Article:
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PinkMonkey Digital Library-Sister Carrie by Theodore Dreiser


Chapter II
WHAT POVERTY THREATENED: OF GRANITE
AND BRASS


Minnieís flat, as the one-floor resident apartments were then
being called, was in a part of West Van Buren Street inhabited by
families of labourers and clerks, men who had come, and were
still coming, with the rush of population pouring in at the rate of
50,000 a year. It was on the third floor, the front windows looking
down into the street, where, at night, the lights of grocery stores
were shining and children were playing. To Carrie, the sound of
the little bells upon the horse-cars, as they tinkled in and out of
hearing, was as pleasing as it was novel. She gazed into the
lighted street when Minnie brought her into the front room, and
wondered at the sounds, the movement, the murmur of the vast
city which stretched for miles and miles in every direction.

Mrs. Hanson, after the first greetings were over, gave Carrie the
baby and proceeded to get supper. Her husband asked a few
questions and sat down to read the evening paper. He was a silent
man, American born, of a Swede father, and now employed as a
cleaner of refrigerator cars at the stock-yards. To him the presence
or absence of his wifeís sister was a matter of indifference. Her
personal appearance did not affect him one way or the other. His
one observation to the point was concerning the chances of work
in Chicago.

"Itís a big place," he said. "You can get in somewhere in a few
days. Everybody does."

It had been tacitly understood beforehand that she was to get work
and pay her board. He was of a clean, saving disposition, and had
already paid a number of monthly instalments on two lots far out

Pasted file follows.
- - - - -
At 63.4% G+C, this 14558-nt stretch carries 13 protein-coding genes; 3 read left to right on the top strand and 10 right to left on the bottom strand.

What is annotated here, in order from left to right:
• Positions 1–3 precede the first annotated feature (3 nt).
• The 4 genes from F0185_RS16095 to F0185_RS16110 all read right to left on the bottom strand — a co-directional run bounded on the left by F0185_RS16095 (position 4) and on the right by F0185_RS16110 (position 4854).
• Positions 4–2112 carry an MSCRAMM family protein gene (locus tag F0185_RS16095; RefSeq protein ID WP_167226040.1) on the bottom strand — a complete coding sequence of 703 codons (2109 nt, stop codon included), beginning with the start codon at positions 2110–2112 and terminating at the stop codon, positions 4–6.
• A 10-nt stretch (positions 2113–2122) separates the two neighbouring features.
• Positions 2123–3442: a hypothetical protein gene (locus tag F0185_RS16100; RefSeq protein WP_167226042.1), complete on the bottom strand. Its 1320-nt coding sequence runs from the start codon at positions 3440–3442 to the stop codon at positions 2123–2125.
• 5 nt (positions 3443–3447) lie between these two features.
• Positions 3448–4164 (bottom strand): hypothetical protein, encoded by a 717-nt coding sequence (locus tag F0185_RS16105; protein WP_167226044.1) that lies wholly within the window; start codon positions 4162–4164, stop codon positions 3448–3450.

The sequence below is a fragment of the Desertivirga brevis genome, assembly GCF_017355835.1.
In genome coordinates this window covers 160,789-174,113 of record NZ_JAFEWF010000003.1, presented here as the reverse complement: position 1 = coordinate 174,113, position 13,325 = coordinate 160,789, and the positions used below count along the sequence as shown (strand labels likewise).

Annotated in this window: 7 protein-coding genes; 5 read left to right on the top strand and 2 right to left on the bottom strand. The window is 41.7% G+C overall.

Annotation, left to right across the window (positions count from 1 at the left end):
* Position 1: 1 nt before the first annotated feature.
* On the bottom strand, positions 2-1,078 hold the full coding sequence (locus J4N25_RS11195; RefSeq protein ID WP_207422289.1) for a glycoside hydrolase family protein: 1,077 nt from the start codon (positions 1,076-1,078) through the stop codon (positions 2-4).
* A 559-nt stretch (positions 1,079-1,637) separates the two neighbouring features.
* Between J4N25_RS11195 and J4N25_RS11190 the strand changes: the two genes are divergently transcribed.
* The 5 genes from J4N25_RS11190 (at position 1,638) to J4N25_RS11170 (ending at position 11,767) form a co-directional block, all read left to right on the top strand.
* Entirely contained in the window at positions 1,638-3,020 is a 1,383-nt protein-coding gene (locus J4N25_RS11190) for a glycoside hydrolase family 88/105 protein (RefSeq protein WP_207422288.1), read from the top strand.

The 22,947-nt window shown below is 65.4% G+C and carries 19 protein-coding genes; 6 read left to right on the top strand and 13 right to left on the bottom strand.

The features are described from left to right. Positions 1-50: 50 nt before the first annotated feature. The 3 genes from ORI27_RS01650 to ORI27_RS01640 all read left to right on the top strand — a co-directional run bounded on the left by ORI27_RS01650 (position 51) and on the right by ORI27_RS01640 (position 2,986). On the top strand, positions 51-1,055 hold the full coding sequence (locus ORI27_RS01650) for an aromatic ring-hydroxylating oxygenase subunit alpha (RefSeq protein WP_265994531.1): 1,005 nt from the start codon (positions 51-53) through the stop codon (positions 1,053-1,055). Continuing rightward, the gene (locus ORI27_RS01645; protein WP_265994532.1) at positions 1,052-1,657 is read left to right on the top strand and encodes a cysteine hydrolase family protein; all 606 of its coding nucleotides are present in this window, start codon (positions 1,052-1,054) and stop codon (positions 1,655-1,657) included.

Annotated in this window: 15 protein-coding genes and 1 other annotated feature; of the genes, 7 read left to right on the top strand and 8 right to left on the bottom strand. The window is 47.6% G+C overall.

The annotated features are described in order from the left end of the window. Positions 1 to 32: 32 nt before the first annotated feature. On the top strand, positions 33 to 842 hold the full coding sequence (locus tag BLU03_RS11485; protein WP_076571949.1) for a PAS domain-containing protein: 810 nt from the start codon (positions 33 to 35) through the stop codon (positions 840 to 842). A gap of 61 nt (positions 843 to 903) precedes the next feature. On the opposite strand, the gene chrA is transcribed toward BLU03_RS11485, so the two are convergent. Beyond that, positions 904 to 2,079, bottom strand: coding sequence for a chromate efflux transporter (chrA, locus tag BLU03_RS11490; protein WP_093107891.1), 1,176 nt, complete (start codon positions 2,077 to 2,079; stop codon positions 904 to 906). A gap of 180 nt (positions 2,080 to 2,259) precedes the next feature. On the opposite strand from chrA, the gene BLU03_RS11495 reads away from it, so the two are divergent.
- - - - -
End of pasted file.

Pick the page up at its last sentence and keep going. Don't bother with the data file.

on the West Side. His ambition was some day to build a house on
them.

In the interval which marked the preparation of the meal Carrie
found time to study the flat. She had some slight gift of
observation and that sense, so rich in every woman-intuition.

She felt the drag of a lean and narrow life. The walls of the rooms
were discordantly papered. The floors were covered with matting
and the hall laid with a thin rag carpet. One could see that the
furniture was of that poor, hurriedly patched together quality sold
by the instalment houses.

She sat with Minnie, in the kitchen, holding the baby until it
began to cry. Then she walked and sang to it, until Hanson,
disturbed in his reading, came and took it. A pleasant side to his
nature came out here. He was patient. One could see that he was
very much wrapped up in his offspring.

"Now, now," he said, walking. "There, there," and there was a
certain Swedish accent noticeable in his voice.

"Youíll want to see the city first, wonít you?" said Minnie, when
they were eating. "Well, weíll go out Sunday and see Lincoln
Park."

Carrie noticed that Hanson had said nothing to this. He seemed to
be thinking of something else.

"Well," she said, "I think Iíll look around to-morrow. Iíve got
Friday and Saturday, and it wonít be any trouble. Which way is
the business part?"

Minnie began to explain, but her husband took this part of the
conversation to himself.

"Itís that way," he said, pointing east. "Thatís east." Then he went
off into the longest speech he had yet indulged in, concerning the
lay of Chicago. "Youíd better look in those big manufacturing
houses along Franklin Street and just the other side of the river,"
he concluded. "Lots of girls work there. You could get home easy,
too. It isnít very far."

Carrie nodded and asked her sister about the neighbourhood. The
latter talked in a subdued tone, telling the little she knew about it,
while Hanson concerned himself with the baby. Finally he jumped
up and handed the child to his wife.

"Iíve got to get up early in the morning, so Iíll go to bed," and off
he went, disappearing into the dark little bedroom off the hall, for
the night.

"He works way down at the stock-yards," explained Minnie,

"What time do you get up to get breakfast?" asked Carrie. "so heís
got to get up at half-past five."

"At about twenty minutes of five."

Together they finished the labour of the day, Carrie washing the
dishes while Minnie undressed the baby and put it to bed.
Minnieís manner was one of trained industry, and Carrie could
see that it was a steady round of toil with her.
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PinkMonkey Digital Library-Sister Carrie by Theodore Dreiser



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